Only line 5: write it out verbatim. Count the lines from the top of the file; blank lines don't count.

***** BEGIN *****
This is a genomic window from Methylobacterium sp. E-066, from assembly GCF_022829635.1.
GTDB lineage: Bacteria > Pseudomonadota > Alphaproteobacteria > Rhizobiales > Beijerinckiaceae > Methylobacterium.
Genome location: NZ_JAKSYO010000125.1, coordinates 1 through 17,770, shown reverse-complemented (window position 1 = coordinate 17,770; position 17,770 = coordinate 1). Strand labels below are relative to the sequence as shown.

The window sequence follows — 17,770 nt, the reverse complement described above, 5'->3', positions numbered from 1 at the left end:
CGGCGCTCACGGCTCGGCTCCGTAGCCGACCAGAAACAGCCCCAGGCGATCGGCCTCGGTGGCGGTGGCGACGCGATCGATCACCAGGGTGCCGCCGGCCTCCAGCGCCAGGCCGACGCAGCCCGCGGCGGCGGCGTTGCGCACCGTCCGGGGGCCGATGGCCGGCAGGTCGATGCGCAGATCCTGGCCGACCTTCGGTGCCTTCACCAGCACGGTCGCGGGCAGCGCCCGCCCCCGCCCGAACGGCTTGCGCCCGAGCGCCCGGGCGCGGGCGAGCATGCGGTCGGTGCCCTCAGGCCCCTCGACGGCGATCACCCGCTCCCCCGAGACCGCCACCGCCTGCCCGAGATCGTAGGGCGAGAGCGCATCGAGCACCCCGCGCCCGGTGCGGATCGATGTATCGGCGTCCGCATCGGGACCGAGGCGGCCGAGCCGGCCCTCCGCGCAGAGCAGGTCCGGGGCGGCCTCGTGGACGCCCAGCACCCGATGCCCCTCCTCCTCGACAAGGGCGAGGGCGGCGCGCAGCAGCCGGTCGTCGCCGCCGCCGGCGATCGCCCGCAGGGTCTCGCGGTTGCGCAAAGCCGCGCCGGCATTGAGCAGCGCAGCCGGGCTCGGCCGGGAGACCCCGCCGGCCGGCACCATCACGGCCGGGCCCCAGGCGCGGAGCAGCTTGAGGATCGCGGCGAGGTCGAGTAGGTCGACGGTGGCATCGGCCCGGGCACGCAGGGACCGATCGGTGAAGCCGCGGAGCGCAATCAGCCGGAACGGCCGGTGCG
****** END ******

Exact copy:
CGGCGCTCACGGCTCGGCTCCGTAGCCGACCAGAAACAGCCCCAGGCGATCGGCCTCGGTGGCGGTGGCGACGCGATCGATCACCAGGGTGCCGCCGGCCTCCAGCGCCAGGCCGACGCAGCCCGCGGCGGCGGCGTTGCGCACCGTCCGGGGGCCGATGGCCGGCAGGTCGATGCGCAGATCCTGGCCGACCTTCGGTGCCTTCACCAGCACGGTCGCGGGCAGCGCCCGCCCCCGCCCGAACGGCTTGCGCCCGAGCGCCCGGGCGCGGGCGAGCATGCGGTCGGTGCCCTCAGGCCCCTCGACGGCGATCACCCGCTCCCCCGAGACCGCCACCGCCTGCCCGAGATCGTAGGGCGAGAGCGCATCGAGCACCCCGCGCCCGGTGCGGATCGATGTATCGGCGTCCGCATCGGGACCGAGGCGGCCGAGCCGGCCCTCCGCGCAGAGCAGGTCCGGGGCGGCCTCGTGGACGCCCAGCACCCGATGCCCCTCCTCCTCGACAAGGGCGAGGGCGGCGCGCAGCAGCCGGTCGTCGCCGCCGCCGGCGATCGCCCGCAGGGTCTCGCGGTTGCGCAAAGCCGCGCCGGCATTGAGCAGCGCAGCCGGGCTCGGCCGGGAGACCCCGCCGGCCGGCACCATCACGGCCGGGCCCCAGGCGCGGAGCAGCTTGAGGATCGCGGCGAGGTCGAGTAGGTCGACGGTGGCATCGGCCCGGGCACGCAGGGACCGATCGGTGAAGCCGCGGAGCGCAATCAGCCGGAACGGCCGGTGCG